Sunday, January 15, 2017
January Workshop Revision 1 -- Allen
Name: Rebecca J. Allen
Genre: YA Thriller
Title: In A Flash
The door at the top of the stairs opened and the thug started gun-first down the steps. On his face was a cold, calculating smile, like he was in no rush to kill me. After all, I had no way out.
“You’re not supposed to be down here, little girl.”
I froze, half-way between the basement and the first floor, immobilized by fear and indecision. I had a gun in my hand. It was cold and heavy and deadly.
I’d picked it up to keep from getting shot in the back, never planning to actually use it. The thought of firing it repulsed me even now.
How had my life gotten so twisted that firing a gun at another human seemed like a reasonable choice? Possibly the only choice if I wanted to live.
I glanced behind me at the dimly lit basement. I did not want to be stuck down there with his beefy frame blocking the only exit. Raising my hands, I pointed the barrel of the gun at his gut. My hands shook.
He took another step toward me.
Please don’t make me pull the trigger. Just let me go!
It wasn’t just my life on the line. If I didn’t stop this man, he would destroy Seth. If not by killing him outright, then certainly by turning everything he’d built into a tool for theft; keep it from ever making a difference in the world.
But if I pulled the trigger, I’d be taking another person’s life. Could I live with that?
I squeezed through the crowded halls, silent while chatter filled the air around me. Jokes were lobbed over my head; jibes ricocheted off the walls around me so I wouldn’t swipe them as they swished by, degrade them by smiling when, obviously, they weren’t meant for my amusement. After a full week, Stamford High was no less alien than it had been on my first day.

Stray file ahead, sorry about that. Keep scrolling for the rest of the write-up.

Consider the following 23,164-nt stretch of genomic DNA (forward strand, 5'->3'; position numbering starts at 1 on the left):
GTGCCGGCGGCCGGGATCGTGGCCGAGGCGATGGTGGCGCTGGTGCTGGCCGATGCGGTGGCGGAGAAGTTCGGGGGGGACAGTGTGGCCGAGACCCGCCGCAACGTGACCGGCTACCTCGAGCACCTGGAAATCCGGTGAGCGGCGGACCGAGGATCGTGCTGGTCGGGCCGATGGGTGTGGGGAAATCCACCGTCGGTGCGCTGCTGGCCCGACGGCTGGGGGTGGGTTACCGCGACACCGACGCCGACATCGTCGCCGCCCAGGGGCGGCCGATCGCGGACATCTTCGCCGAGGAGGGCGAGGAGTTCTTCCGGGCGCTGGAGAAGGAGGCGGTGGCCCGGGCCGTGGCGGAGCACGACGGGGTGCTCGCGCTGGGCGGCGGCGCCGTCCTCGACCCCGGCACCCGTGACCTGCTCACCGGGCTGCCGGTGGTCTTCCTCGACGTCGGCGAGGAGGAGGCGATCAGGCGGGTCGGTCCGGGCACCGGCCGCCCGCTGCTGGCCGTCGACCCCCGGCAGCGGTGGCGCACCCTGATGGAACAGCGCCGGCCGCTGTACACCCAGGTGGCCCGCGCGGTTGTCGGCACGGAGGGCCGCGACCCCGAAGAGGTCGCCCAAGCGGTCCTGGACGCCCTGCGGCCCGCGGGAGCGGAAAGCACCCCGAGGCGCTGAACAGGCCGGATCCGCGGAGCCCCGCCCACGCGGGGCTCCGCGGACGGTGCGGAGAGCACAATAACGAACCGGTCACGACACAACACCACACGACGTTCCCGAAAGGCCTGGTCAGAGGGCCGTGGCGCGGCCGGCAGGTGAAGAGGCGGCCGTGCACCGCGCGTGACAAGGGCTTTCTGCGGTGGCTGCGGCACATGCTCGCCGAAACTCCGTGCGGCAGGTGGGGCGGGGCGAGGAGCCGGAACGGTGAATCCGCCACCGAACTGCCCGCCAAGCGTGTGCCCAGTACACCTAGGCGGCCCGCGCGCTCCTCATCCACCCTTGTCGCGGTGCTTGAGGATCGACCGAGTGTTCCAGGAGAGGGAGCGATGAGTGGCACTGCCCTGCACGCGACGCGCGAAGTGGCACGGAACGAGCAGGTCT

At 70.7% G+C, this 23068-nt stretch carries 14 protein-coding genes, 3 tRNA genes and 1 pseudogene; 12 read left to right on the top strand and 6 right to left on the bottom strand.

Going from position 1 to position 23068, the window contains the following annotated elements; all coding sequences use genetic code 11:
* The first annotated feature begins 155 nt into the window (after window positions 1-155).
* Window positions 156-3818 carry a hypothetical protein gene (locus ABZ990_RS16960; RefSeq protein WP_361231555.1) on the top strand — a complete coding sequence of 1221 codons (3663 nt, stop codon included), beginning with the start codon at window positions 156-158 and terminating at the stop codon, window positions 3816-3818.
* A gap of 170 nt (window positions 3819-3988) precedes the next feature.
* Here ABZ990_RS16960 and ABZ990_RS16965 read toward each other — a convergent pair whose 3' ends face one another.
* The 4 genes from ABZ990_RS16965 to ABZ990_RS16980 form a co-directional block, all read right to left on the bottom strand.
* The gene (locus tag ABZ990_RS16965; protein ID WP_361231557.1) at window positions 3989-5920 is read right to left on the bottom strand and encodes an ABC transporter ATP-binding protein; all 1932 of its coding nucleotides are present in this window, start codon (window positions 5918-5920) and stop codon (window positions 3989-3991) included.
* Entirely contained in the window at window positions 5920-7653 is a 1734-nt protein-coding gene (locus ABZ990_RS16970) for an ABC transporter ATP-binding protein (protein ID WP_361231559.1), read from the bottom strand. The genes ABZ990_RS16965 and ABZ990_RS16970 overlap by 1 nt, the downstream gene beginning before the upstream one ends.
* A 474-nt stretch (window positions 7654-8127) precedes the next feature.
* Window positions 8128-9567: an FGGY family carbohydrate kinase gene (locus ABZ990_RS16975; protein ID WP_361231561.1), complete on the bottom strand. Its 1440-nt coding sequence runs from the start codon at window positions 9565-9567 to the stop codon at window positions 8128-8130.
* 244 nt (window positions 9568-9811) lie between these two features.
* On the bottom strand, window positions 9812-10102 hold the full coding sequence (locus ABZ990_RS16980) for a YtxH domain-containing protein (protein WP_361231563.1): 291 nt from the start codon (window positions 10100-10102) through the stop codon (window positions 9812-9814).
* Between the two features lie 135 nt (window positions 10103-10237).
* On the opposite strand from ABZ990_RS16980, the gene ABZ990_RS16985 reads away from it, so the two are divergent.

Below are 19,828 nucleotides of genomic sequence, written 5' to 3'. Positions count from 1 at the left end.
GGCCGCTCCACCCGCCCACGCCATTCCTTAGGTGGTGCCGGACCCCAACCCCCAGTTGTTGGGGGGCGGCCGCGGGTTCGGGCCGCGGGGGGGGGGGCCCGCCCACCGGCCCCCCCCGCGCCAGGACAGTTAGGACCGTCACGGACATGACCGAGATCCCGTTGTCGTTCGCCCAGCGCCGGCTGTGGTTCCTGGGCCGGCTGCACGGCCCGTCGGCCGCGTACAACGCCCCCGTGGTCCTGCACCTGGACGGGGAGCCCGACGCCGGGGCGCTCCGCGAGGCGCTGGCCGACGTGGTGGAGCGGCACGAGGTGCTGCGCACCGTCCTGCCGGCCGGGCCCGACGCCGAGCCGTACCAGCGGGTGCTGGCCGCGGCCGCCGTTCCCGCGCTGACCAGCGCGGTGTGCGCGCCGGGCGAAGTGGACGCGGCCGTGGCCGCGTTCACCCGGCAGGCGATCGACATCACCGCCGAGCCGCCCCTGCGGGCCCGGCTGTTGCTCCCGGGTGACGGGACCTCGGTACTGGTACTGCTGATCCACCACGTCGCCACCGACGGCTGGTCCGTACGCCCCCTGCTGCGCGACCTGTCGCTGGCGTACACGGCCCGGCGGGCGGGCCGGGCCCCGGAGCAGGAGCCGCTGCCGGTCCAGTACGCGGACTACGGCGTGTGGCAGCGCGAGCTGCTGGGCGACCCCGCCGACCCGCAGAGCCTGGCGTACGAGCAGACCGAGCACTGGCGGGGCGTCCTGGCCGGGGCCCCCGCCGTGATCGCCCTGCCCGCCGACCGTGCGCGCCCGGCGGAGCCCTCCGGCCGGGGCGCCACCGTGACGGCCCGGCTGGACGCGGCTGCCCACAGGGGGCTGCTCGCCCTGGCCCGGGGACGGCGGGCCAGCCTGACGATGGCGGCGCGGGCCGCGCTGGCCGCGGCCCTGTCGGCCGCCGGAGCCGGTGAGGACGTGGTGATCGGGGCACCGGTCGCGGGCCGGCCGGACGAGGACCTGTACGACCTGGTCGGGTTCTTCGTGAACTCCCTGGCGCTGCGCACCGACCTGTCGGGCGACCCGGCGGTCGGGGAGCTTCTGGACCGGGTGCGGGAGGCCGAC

I was no more impressed by my new classmates than they were by me, but my opinion didn’t matter. I was one, not the crowd. The newbie, not a queen bee.
These days, I was only happy when I turn myself inside-out and went back. Only a few months. But thousands of miles from where I stood now, to another life.
I shook my head. Not now. When I got to homeroom I could retreat inside for a moment, harvest enough happiness from my past to make it through a few classes. Now, I needed to keep my eyes open and avoid confrontation. I needed to pretend to fit in.
My eyes locked on the disposable water bottle the guy in front of me pitched into a trash can without even breaking his stride. An image flashed to mind, a much older guy who’d gone down our Shanghai street every day, digging out recyclables from the trash to earn what he could from turning them in. His bicycle-drawn cart was always filled higher than his head with bags threatening to burst.
You’re not there anymore, Avery. Get it together.
I tried, but my gaze locked on a poster for the homecoming dance. This dance was the topic of intense discussion between classes. Who planned to ask whom? Who had already asked and been shot down? With what level of maliciousness? It could have been the subplot for a Mean Girls movie.
I rolled my shoulders and shook it off.
Aberforth & Co. clothes were all around me. Half the school wore them, and not the basics, the stuff that worked fall, winter and spring. The popular crowd pulled their wardrobe straight from the cover of the new catalog. Blaze orange and mustard yellow, the “in” colors this season, were everywhere, making me want to poke my eyes out. I’d boycotted Aberforth forever.